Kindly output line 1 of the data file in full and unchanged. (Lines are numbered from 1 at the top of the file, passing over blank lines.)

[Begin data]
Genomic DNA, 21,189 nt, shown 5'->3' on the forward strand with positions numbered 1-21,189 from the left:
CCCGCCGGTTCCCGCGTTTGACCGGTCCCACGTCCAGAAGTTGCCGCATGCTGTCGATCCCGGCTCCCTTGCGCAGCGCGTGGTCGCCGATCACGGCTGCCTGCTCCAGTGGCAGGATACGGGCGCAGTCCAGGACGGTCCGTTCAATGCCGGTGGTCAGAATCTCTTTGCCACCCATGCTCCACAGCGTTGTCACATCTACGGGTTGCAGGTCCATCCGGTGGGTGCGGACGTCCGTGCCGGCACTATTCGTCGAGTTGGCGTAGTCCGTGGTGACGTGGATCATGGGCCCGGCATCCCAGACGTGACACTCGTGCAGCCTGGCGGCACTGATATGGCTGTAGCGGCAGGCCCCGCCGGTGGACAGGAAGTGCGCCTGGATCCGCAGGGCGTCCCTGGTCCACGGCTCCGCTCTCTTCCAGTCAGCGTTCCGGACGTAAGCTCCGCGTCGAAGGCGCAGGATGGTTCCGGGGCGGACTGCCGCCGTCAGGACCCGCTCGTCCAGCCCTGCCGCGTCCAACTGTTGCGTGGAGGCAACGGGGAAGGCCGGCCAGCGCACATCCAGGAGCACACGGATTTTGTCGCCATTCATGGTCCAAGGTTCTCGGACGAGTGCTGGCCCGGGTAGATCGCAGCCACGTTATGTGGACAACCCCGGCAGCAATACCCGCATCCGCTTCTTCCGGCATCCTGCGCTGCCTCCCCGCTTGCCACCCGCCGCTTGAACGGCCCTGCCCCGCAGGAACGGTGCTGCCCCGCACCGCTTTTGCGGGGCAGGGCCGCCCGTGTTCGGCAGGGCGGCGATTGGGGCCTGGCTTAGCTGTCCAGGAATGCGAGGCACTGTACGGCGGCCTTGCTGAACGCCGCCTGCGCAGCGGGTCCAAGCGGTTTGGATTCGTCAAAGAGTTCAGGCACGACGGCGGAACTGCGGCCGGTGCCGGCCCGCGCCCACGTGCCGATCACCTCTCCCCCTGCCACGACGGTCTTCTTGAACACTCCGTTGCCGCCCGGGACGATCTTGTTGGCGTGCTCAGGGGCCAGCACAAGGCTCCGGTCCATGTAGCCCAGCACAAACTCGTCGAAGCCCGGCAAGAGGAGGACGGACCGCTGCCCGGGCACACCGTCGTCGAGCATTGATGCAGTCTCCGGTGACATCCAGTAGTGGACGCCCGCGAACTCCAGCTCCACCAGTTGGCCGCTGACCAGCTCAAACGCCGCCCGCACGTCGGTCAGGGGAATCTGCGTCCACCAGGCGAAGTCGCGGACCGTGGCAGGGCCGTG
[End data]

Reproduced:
Genomic DNA, 21,189 nt, shown 5'->3' on the forward strand with positions numbered 1-21,189 from the left: